I know what you’re going to say: “Greg, you write about Final Fantasy a whole lot.” You would be right. I do write about it a whole lot. I think about it a whole lot, probably moreso than most other series. The fact is that I credit Final Fantasy as the reason I’ve always been into games. Sure, Legend of Zelda may have been my very first game, but it was Final Fantasy that hooked me, and Final Fantasy II (which, I would later find out, was the fourth game in the series) that solidified the hold that games have had on my life. It was just pretty amazing to me that a game could have a story to it, and I mean a real story with characters and interpersonal conflict.
Category: Retro Reviews
We all have our favorites when it comes to video games. Be it for the artwork, the soundtrack, the mechanics, plot, character development, or style–we have our reasons. To be sure, there is the occasional nerdgasm over a franchise as well. These are the games that stick with us, and usually with good reason. They have components that are done so well that it is something we then go looking for in other games.
When talking to my gamer friends, I am learning that quite a few of my favorites are lost gems; games that don’t have nearly the popularity or following, but are beautifully executed in their own rights.
Kartia: The World of Fate came out in 1998 for the PlayStation in North America, published by Atlas. It was originally released as “Rebus” in Japan. One could go so far as to consider it a “retro” game, by modern standards. Kartia is an isometric tactical roleplaying game, with a very high level of customization within battle. It is a beautiful game, with stunning character art by Yoshitaka Amano and haunting soundtrack by Kenichi Tsuchia and Masaki Kurokawa.
Nostalgia is a tricky thing. Sometimes, it makes a person want to dive into the games that evoke their strongest memories of the past over and over again. It’s this type of nostalgia that makes me play through pretty much every version of old Final Fantasy games that gets released. There’s another kind of nostalgia, though: the kind that makes a person want to keep the memory of a thing as the best possible version of that thing that could exist. It’s this kind of nostalgia that ensures that I won’t ever read Dune more than once, or listen to very much music from the 1980’s again, or, I thought, play through Quest for Glory again.
As you may or may not know, I’ve been on a writing hiatus for a few months in order to focus on some other things and to catch up on some games that I’ve wanted to play but haven’t gotten around to. Since one of those games was Suikoden II, which falls into the category of ‘one of the most under-appreciated games of all time’, naturally I figured I’d give the game its due. I figured this wouldn’t be an easy one to write about, since I went into this with even more hype and expectation than I did the original, and, while the original was definitely not a bad game, I think that the expectations I had surrounding it definitely did the game a disservice in my eyes.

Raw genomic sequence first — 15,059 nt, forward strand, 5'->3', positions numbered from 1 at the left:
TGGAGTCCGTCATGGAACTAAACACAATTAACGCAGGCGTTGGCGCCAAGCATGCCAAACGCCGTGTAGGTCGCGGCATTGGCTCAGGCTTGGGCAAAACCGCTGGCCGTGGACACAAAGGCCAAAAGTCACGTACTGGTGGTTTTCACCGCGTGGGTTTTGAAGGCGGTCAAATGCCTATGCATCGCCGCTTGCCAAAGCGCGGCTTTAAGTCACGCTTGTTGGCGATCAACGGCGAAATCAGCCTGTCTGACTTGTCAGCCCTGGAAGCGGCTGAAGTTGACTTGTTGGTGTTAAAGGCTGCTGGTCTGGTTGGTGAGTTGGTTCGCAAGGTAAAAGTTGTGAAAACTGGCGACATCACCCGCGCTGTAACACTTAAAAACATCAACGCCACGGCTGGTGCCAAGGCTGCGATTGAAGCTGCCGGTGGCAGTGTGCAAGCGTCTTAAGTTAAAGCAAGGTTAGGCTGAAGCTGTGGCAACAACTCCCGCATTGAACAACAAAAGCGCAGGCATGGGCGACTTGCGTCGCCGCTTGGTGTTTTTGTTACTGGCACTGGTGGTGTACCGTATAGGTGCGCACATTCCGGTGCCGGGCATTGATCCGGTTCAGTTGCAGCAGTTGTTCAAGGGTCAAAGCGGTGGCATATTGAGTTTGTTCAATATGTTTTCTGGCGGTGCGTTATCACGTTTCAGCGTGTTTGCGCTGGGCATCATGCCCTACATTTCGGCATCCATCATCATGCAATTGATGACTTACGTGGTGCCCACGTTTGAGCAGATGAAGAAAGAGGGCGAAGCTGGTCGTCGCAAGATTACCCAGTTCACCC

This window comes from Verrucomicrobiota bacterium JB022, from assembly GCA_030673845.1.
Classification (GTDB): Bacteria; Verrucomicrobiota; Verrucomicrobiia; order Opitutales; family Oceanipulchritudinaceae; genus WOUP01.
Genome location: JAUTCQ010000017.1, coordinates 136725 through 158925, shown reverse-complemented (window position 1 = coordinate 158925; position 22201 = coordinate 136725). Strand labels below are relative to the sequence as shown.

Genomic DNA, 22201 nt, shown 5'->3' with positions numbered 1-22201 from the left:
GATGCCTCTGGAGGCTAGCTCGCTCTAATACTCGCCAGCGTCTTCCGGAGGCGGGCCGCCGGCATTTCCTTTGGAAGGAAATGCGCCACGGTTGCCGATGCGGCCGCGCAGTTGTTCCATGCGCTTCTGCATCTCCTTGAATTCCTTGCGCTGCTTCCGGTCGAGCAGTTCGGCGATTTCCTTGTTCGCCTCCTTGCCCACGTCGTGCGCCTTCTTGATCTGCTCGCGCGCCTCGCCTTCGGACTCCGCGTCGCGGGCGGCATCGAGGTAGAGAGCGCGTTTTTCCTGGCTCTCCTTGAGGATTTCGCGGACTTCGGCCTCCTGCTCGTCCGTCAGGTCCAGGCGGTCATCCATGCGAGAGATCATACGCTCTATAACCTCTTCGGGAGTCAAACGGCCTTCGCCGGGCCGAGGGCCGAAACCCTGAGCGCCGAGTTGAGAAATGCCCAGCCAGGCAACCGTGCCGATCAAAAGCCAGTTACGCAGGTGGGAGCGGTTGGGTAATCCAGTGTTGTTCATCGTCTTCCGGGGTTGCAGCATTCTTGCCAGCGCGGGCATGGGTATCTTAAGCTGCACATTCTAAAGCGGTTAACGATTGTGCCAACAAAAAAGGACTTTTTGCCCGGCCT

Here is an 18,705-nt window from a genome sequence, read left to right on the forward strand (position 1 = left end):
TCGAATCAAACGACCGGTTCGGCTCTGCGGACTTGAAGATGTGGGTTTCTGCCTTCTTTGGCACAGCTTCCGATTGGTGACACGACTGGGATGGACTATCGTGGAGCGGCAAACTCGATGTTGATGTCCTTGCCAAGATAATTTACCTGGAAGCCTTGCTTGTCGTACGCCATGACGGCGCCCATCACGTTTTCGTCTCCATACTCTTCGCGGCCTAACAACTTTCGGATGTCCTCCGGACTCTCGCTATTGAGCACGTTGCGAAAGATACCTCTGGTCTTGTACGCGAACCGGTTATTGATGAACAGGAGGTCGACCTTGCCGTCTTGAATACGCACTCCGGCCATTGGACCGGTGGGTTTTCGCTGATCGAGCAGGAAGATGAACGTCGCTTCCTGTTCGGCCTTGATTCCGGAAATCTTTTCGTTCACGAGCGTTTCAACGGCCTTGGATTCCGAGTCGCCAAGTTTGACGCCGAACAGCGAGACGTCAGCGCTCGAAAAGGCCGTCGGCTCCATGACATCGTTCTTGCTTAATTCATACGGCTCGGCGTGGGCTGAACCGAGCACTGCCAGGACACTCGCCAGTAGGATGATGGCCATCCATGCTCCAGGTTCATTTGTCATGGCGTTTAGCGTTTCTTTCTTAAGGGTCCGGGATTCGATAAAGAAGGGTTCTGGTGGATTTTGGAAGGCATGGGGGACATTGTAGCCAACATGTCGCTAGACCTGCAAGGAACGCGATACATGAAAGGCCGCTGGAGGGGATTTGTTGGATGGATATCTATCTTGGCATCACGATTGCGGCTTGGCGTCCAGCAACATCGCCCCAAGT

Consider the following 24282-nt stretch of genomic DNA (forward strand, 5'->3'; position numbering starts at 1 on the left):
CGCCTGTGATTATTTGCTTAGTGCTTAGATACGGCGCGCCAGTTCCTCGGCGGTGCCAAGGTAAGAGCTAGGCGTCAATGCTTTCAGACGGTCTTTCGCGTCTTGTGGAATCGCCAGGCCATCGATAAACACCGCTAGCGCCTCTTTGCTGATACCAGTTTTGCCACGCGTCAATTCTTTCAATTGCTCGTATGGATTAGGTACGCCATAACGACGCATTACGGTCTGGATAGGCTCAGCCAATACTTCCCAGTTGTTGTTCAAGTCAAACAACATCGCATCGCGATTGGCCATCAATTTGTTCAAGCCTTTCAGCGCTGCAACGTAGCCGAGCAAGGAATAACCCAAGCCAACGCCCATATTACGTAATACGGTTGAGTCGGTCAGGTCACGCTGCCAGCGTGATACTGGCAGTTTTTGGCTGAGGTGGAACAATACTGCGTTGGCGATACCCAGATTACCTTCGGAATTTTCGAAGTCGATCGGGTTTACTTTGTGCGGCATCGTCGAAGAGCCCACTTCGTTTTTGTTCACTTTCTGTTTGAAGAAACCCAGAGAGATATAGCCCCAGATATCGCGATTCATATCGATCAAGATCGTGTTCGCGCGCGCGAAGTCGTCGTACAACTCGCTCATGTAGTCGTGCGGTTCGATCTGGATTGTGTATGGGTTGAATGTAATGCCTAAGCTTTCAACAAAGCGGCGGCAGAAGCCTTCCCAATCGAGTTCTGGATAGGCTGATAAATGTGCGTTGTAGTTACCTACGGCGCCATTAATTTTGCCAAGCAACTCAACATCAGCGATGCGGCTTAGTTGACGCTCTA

Ah, the venerable point-and-click adventure genre, the genre that includes such greats as Maniac Mansion, Shadowgate, and King’s Quest, among others. Some of my favorite games on the face of the planet come from this genre, and it is absolutely filled to the brim with nostalgia for me. Like others, I greatly lamented the decline of the genre, both in the number and the quality of games that were released in it, and again, like others, I have become quite excited at the genre’s revival. I eagerly devoured the new Sam & Max games, I have placed The Walking Dead into my queue of games to tackle, and I am quite enthusiastic to see what Double Fine decides to do with their Kickstarter success money.
I have a confession to make. Before about two weeks ago, I had never played Suikoden. Mostly, this is due to when it was released: that awkward time right after the Playstation was released when I didn’t actually own one. By the time I did, Final Fantasy 7 (and Final Fantasy 8 and 9, Final Fantasy Tactics, and Xenogears, for that matter) had come out, and that was where my RPG attentions were firmly focused. And yet, people kept telling me that Suikoden was a Thing I Needed To Play. And I kept firmly putting it off, firstly because I kept having other games to play, and then because Suikoden became fucking expensive.